Of all the rum joints in the world….the Casablanca cocktailEdit Post
Contributed by on Jul 18, 2016
Nine readers love this post.
This version of a drink called the Casablanca is an outlier: No competing exotic backstories, disputed claims of authorship, layers of footnotes, etc. Nobody appears to take credit for this drink.
They should. It’s really good.
I thumbed across it in the encyclopedic but completely undistinguished The Ultimate Bar Book by Mittie Hellmich, which provides no detail about provenance. Neither does any online or print reference I could find.
Why is this beverage unlikely to be linked to the classic 1942 movie of the same name, which one would assume?
- In the film, Humphrey Bogart’s Rick Blaine drinks Scotch.
- He refers to his Moroccan watering hole as a “gin joint.” [“Of all the gin joints in the world, she walks into mine.”]
- I haven’t seen the movie enough to say for certain that no rum is served at Rick’s American Cafe, but the carfare between North Africa and the Caribbean alone, you’d think, would be a limiting factor.
The Casablanca cocktail appears to have nothing to do with the classic movie. Who cares? It’s a delightful craft cocktail-ish spin on the Daiquiri .
A Measured Spirit Surmise™: In Spanish, “casa blanca” means “white house.” Spanish is spoken throughout the Caribbean, cradle of rum. Rum was originally made on sugar plantations, where presumably The Big House was white.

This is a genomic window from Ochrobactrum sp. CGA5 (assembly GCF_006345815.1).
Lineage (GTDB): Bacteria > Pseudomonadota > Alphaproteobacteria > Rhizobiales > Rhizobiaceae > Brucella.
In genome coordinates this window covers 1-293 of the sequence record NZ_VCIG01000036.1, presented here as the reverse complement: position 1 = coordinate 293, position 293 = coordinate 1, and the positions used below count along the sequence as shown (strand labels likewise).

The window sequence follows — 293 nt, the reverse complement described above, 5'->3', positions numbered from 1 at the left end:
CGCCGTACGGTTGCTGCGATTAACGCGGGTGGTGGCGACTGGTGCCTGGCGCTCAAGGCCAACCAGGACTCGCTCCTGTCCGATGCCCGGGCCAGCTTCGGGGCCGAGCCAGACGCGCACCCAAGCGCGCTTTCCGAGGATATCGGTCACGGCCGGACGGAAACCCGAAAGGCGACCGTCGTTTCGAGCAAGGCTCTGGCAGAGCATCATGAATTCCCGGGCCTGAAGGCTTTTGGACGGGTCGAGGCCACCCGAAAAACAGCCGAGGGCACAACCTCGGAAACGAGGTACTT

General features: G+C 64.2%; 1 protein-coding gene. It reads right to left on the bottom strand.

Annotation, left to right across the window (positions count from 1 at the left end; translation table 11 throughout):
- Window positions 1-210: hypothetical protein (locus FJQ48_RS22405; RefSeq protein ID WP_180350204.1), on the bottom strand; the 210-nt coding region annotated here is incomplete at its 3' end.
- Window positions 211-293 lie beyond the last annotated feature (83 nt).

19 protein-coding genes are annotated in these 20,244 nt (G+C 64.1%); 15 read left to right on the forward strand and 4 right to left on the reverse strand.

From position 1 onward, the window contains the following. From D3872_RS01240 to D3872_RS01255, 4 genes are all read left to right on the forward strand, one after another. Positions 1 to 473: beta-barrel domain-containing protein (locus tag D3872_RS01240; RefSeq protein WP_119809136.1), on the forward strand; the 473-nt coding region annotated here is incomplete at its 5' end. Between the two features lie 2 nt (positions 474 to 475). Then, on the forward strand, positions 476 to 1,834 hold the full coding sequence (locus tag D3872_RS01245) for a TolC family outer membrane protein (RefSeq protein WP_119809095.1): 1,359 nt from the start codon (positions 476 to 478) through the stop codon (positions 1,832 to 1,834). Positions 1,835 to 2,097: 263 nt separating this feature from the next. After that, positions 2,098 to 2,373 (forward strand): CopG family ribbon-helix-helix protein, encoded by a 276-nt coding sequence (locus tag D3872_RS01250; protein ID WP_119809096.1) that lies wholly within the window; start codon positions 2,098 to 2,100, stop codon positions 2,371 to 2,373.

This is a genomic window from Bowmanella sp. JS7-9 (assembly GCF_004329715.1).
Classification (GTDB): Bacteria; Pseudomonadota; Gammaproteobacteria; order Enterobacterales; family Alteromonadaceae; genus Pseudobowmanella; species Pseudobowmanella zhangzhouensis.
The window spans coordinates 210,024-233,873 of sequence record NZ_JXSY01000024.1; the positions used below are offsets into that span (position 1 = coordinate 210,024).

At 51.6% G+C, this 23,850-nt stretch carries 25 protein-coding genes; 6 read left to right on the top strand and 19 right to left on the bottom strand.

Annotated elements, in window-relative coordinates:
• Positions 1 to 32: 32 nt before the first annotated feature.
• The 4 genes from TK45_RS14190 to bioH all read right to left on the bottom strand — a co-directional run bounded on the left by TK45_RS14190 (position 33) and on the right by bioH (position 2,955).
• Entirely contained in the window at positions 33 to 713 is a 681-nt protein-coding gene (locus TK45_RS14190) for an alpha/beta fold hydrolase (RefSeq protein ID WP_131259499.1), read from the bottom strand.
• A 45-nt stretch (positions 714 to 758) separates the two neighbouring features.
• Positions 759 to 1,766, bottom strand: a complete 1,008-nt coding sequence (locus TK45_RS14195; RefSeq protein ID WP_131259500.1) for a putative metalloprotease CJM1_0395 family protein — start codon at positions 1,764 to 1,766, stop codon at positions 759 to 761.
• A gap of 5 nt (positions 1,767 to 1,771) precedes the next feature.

Don’t pause to ponder. Just make this drink:
The Casablanca cocktail recipe
- 2.5 oz white rum
- Yes, 2.5 oz
- I used Bacardi, which for a mass brand is really pretty good
- .5 lime juice
- .5 Cointreau
- .5 Maraschino liqueur
- Luxardo only
- Not “cherry liqueur”! [See rant below.]
Shake, strain, serve up. Lime wheel garnish.
The Casablanca cocktail tasting notes
This particular Casablanca is a delightful, boozy variation of the Daiquiri — a more “craft cocktail-y” version, if you will. It loads up on rum and instead of sugar sweetens with equal parts Maraschino and Cointreau.
The proportions for a sour don’t seem right: An ounce of two potent sweeteners you’d think would overpower the half-ounce of lime.
And yet: The result is well-balanced, and introduces to the classic simplicity of the Daiquiri some complementary notes of cherry and orange, plus that certain, how you say…”cocktail-ness” that I always associate with Maraschino. [I must have had some formative experience that laid down neural cable linking Maraschino and “craft cocktail.” This is a disability of for which I feel no need to compensate.]
A Daiquiri you could contemplate at the bar, in wherever place and time that bar might be located.
Otras casas blancas
- The only two citations of this drink I could find is in Difford’s, which adds egg white, and the Intoxicologist blog, which does not.
- Brother Google turns up many versions of a very different recipe called the Casablanca–a tropical confabulation involving pineapple and coconut and so forth.
- An idiot bastard version of the Casablanca cocktail, of which there are dozens of online citations, tragically misinterprets “Maraschino liqueur” to mean “cherry liqueur,” by which they appear to mean “Cheery Heering.” Maraschino liqueur and Cherry Herring have as much in common as a dog and a drone.
- Imbibe slyly craft-cocktails things up even moreso by using molasses made from dates [local Moroccan produce] and rose water.